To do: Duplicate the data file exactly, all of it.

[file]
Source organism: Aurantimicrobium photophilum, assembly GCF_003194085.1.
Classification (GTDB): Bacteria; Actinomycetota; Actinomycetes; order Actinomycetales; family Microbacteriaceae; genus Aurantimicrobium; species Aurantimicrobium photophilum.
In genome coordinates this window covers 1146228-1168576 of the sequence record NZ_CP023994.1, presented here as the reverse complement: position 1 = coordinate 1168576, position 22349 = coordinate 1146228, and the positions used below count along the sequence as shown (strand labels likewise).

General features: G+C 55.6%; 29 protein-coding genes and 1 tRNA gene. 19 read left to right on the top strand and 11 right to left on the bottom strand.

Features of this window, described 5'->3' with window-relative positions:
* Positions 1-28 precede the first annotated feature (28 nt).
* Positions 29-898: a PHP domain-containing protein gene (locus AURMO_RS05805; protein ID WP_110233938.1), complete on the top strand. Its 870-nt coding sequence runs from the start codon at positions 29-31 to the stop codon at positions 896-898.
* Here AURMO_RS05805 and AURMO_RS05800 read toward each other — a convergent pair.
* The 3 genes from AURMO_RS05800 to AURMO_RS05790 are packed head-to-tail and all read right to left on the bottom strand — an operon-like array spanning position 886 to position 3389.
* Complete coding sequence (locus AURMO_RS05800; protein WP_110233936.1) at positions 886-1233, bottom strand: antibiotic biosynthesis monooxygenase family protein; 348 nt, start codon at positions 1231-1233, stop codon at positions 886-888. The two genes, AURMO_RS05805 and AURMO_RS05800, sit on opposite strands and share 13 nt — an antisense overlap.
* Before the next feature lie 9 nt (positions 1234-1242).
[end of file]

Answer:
Source organism: Aurantimicrobium photophilum, assembly GCF_003194085.1.
Classification (GTDB): Bacteria; Actinomycetota; Actinomycetes; order Actinomycetales; family Microbacteriaceae; genus Aurantimicrobium; species Aurantimicrobium photophilum.
In genome coordinates this window covers 1146228-1168576 of the sequence record NZ_CP023994.1, presented here as the reverse complement: position 1 = coordinate 1168576, position 22349 = coordinate 1146228, and the positions used below count along the sequence as shown (strand labels likewise).

General features: G+C 55.6%; 29 protein-coding genes and 1 tRNA gene. 19 read left to right on the top strand and 11 right to left on the bottom strand.

Features of this window, described 5'->3' with window-relative positions:
* Positions 1-28 precede the first annotated feature (28 nt).
* Positions 29-898: a PHP domain-containing protein gene (locus AURMO_RS05805; protein ID WP_110233938.1), complete on the top strand. Its 870-nt coding sequence runs from the start codon at positions 29-31 to the stop codon at positions 896-898.
* Here AURMO_RS05805 and AURMO_RS05800 read toward each other — a convergent pair.
* The 3 genes from AURMO_RS05800 to AURMO_RS05790 are packed head-to-tail and all read right to left on the bottom strand — an operon-like array spanning position 886 to position 3389.
* Complete coding sequence (locus AURMO_RS05800; protein WP_110233936.1) at positions 886-1233, bottom strand: antibiotic biosynthesis monooxygenase family protein; 348 nt, start codon at positions 1231-1233, stop codon at positions 886-888. The two genes, AURMO_RS05805 and AURMO_RS05800, sit on opposite strands and share 13 nt — an antisense overlap.
* Before the next feature lie 9 nt (positions 1234-1242).